Q: Resolute Talbot, the heroine of this page-turning epic, undergoes an amazing character arc over the span of five tumultuous decades. From a frightened and naive young girl to a wise old woman whose eyes have seen a lion’s share of loss and heartbreak, she wavers only rarely from the belief that she was born to be a survivor. As you were developing Resolute’s character and her relationships with others, did she ever do anything that surprised you? (Because, of course, we all know as writers that our characters “talk” to us while we’re writing about them…)
A: Resolute was a wonderful character to write and to know. One of the things she surprised me with was the depth of her anguish and anger at being taken from her life of privilege and made a slave. Of course, I reminded myself she was a child, and children can be incredibly hostile in times of desperate stress. Her anger at her sister Patience was part of her desperation, and the feeling that both Patience and August had abandoned her put an edge on every choice she made. She became wary and subtle almost beyond what I imagined. I had a vague idea of where I wanted to end the story, sometime during or just after the Revolutionary War, and I was at first surprised at how old Resolute would be by that year. However, research showed that if a person survived childhood diseases which included measles, yellow fever, smallpox, great pox (chickenpox) injury, infections, and childbirth, she could easily live to a great age and still be quite vital. They ate food untainted by chemicals, vegetables from their gardens, very little sugar, and did aerobic exercise just getting through the day. Many towns had a few venerated citizens of eighty- or ninety-plus years.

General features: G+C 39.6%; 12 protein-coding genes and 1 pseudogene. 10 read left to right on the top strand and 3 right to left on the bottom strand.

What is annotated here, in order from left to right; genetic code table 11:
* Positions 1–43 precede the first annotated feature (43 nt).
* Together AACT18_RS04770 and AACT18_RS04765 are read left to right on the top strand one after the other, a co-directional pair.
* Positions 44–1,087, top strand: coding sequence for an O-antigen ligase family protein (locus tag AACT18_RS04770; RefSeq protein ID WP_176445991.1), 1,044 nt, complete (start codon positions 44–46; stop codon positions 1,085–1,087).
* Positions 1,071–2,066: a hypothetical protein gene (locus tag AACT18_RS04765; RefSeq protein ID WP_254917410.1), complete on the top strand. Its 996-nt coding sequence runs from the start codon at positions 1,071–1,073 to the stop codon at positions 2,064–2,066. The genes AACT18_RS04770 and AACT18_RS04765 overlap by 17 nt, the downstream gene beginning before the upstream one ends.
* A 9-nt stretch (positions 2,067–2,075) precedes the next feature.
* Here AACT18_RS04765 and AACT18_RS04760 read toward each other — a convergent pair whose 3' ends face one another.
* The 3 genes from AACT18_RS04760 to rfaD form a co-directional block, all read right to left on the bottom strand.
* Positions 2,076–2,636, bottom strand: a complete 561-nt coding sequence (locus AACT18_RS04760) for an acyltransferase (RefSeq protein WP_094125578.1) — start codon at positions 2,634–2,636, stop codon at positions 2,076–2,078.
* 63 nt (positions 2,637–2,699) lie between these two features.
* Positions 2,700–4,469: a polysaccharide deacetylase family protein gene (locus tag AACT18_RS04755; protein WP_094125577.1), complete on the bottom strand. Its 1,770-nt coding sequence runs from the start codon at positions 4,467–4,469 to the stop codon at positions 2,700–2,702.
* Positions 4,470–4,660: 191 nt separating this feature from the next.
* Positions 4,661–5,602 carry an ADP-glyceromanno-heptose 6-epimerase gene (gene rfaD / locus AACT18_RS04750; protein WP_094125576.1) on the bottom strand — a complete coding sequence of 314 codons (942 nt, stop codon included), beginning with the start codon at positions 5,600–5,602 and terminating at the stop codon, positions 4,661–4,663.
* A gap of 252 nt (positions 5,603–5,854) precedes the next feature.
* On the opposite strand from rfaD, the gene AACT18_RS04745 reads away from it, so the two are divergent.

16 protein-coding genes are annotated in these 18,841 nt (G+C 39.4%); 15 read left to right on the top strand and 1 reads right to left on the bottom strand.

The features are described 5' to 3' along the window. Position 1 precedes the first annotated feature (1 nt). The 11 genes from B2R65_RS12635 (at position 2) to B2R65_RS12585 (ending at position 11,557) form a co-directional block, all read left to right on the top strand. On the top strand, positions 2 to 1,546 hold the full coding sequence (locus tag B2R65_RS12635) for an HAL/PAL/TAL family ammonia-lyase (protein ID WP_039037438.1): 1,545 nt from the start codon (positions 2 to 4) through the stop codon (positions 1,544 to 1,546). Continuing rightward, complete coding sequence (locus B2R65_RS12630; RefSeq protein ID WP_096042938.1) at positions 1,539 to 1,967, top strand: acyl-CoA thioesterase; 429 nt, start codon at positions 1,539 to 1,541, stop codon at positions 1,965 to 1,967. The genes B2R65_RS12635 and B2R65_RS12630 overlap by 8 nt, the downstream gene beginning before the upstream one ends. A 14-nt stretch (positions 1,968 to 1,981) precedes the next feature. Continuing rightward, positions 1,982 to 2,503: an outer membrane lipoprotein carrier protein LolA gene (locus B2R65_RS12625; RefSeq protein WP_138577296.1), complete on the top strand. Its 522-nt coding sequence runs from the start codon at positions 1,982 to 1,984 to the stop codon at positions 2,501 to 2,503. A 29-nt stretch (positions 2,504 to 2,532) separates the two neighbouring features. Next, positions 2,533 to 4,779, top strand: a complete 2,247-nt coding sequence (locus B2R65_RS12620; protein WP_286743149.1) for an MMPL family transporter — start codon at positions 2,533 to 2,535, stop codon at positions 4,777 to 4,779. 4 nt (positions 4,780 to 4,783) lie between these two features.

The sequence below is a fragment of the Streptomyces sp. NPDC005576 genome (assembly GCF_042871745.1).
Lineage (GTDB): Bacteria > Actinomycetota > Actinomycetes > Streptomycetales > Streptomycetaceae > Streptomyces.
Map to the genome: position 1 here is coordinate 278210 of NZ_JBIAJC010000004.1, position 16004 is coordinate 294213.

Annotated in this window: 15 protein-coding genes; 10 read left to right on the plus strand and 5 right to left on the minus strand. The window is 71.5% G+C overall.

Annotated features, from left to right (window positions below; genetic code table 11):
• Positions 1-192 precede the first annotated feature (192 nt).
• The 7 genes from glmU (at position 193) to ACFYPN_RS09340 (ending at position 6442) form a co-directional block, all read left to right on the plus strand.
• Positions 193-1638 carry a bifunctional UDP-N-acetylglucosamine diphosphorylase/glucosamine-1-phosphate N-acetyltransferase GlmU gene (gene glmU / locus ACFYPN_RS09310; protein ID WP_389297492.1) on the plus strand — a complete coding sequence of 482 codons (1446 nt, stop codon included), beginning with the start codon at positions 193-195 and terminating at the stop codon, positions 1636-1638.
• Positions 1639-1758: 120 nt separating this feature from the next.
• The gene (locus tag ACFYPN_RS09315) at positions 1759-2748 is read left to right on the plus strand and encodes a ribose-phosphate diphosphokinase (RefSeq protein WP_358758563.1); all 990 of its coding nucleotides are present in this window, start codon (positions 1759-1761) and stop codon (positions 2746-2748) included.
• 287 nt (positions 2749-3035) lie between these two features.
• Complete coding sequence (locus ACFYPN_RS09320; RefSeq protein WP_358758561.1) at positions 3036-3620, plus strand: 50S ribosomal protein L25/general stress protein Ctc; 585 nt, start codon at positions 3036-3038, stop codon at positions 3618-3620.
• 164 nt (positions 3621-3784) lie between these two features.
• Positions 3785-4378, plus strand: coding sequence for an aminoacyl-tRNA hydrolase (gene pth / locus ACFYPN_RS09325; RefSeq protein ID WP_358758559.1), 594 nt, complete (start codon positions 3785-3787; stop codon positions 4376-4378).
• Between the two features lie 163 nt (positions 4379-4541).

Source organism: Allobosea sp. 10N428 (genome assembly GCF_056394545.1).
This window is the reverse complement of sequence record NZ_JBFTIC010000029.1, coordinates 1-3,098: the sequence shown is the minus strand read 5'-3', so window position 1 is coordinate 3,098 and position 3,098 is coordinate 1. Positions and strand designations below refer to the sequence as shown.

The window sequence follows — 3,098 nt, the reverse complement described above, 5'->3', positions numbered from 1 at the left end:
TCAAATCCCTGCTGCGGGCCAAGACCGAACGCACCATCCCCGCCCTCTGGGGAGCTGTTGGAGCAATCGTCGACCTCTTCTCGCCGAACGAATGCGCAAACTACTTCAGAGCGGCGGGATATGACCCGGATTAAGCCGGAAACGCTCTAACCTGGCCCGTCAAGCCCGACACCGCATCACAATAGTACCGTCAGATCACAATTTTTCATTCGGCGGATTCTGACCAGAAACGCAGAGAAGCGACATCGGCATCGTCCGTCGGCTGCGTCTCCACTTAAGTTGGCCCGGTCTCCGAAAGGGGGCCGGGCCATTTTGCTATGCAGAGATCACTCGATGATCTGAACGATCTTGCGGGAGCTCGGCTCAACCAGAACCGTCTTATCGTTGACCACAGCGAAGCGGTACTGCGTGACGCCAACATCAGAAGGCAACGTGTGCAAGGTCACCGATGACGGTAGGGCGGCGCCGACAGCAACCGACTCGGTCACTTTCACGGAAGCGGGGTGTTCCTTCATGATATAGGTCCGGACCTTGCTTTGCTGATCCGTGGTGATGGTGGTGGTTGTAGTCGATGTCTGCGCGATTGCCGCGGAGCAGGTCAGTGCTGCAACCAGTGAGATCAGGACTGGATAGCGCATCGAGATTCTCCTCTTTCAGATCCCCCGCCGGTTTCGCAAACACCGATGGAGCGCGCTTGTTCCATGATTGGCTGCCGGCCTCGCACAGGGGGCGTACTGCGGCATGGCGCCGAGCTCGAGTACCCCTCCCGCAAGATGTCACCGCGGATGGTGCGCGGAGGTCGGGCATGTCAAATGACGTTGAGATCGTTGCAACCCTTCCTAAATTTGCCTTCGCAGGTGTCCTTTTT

Q: Did you work from an outline or allow the story to unfold in your head from chapter to chapter?
A: I knew where the story began, before I put a single word down. I started with the title, a rare occurrence in novels. I knew Resolute would survive the War, but little beyond that. One of the beginning themes was her longing to go home to Jamaica, but it wasn’t until I was almost at the end that I knew whether or not she would get there. In the end, her choice in the matter is the pivot of the story. Much of the meat of the novel developed through research in how she would have lived, the people around whom she’d have been surrounded, and the politics of the revolution.
Q: My Name Is Resolute weighs in at a hefty 585 pages. How long did it take to write from start to finish?
A: The novel was in progress a good two and a half years. The last six months I spent cutting it down to size. My original manuscript was 830 pages.
Q: This book also seems to have feature film or mini-series written all over it. If Hollywood came calling, who would comprise your dream cast?
A: That’s so much fun to imagine. I picture Karen Sheila Gillan as Resolute. Gerard Butler as Cullah. As Patience, Amy Adams. Ewan McGregor as Wallace Simpson, Russell Crowe as Cullah’s father and, Liam Neeson as Rafe MacAlister.